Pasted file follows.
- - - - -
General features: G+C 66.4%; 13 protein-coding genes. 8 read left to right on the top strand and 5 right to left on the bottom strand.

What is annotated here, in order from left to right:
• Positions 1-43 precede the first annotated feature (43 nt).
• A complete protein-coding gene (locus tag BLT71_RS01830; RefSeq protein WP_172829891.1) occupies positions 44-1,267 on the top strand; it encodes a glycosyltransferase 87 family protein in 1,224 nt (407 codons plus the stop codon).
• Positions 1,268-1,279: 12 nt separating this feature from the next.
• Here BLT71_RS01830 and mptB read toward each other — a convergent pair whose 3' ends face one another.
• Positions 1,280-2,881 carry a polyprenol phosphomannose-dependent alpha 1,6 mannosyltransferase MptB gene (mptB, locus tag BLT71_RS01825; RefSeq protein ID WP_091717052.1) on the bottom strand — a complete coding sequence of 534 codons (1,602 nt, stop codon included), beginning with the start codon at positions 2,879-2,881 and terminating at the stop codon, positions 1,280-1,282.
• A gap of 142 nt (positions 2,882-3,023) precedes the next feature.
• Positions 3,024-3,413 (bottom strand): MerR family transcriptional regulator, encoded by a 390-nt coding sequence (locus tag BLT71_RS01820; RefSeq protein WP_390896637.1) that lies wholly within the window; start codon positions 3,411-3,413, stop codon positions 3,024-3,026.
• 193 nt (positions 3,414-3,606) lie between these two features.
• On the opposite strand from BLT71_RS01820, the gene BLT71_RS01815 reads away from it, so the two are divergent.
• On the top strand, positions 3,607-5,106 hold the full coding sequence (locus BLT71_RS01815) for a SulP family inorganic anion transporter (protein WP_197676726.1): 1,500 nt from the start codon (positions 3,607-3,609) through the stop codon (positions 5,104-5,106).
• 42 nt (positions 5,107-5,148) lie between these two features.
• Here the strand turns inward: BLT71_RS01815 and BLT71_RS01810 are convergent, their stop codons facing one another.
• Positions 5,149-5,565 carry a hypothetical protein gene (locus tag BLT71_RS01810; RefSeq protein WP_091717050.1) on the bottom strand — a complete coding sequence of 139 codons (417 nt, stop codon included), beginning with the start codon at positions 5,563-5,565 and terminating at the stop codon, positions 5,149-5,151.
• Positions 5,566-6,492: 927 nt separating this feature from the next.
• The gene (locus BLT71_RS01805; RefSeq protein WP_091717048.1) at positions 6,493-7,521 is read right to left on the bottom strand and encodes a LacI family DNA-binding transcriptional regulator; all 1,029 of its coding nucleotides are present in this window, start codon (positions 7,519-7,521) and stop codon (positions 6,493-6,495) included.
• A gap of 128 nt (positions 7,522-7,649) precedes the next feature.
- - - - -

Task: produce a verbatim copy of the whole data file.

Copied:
General features: G+C 66.4%; 13 protein-coding genes. 8 read left to right on the top strand and 5 right to left on the bottom strand.

What is annotated here, in order from left to right:
• Positions 1-43 precede the first annotated feature (43 nt).
• A complete protein-coding gene (locus tag BLT71_RS01830; RefSeq protein WP_172829891.1) occupies positions 44-1,267 on the top strand; it encodes a glycosyltransferase 87 family protein in 1,224 nt (407 codons plus the stop codon).
• Positions 1,268-1,279: 12 nt separating this feature from the next.
• Here BLT71_RS01830 and mptB read toward each other — a convergent pair whose 3' ends face one another.
• Positions 1,280-2,881 carry a polyprenol phosphomannose-dependent alpha 1,6 mannosyltransferase MptB gene (mptB, locus tag BLT71_RS01825; RefSeq protein ID WP_091717052.1) on the bottom strand — a complete coding sequence of 534 codons (1,602 nt, stop codon included), beginning with the start codon at positions 2,879-2,881 and terminating at the stop codon, positions 1,280-1,282.
• A gap of 142 nt (positions 2,882-3,023) precedes the next feature.
• Positions 3,024-3,413 (bottom strand): MerR family transcriptional regulator, encoded by a 390-nt coding sequence (locus tag BLT71_RS01820; RefSeq protein WP_390896637.1) that lies wholly within the window; start codon positions 3,411-3,413, stop codon positions 3,024-3,026.
• 193 nt (positions 3,414-3,606) lie between these two features.
• On the opposite strand from BLT71_RS01820, the gene BLT71_RS01815 reads away from it, so the two are divergent.
• On the top strand, positions 3,607-5,106 hold the full coding sequence (locus BLT71_RS01815) for a SulP family inorganic anion transporter (protein WP_197676726.1): 1,500 nt from the start codon (positions 3,607-3,609) through the stop codon (positions 5,104-5,106).
• 42 nt (positions 5,107-5,148) lie between these two features.
• Here the strand turns inward: BLT71_RS01815 and BLT71_RS01810 are convergent, their stop codons facing one another.
• Positions 5,149-5,565 carry a hypothetical protein gene (locus tag BLT71_RS01810; RefSeq protein WP_091717050.1) on the bottom strand — a complete coding sequence of 139 codons (417 nt, stop codon included), beginning with the start codon at positions 5,563-5,565 and terminating at the stop codon, positions 5,149-5,151.
• Positions 5,566-6,492: 927 nt separating this feature from the next.
• The gene (locus BLT71_RS01805; RefSeq protein WP_091717048.1) at positions 6,493-7,521 is read right to left on the bottom strand and encodes a LacI family DNA-binding transcriptional regulator; all 1,029 of its coding nucleotides are present in this window, start codon (positions 7,519-7,521) and stop codon (positions 6,493-6,495) included.
• A gap of 128 nt (positions 7,522-7,649) precedes the next feature.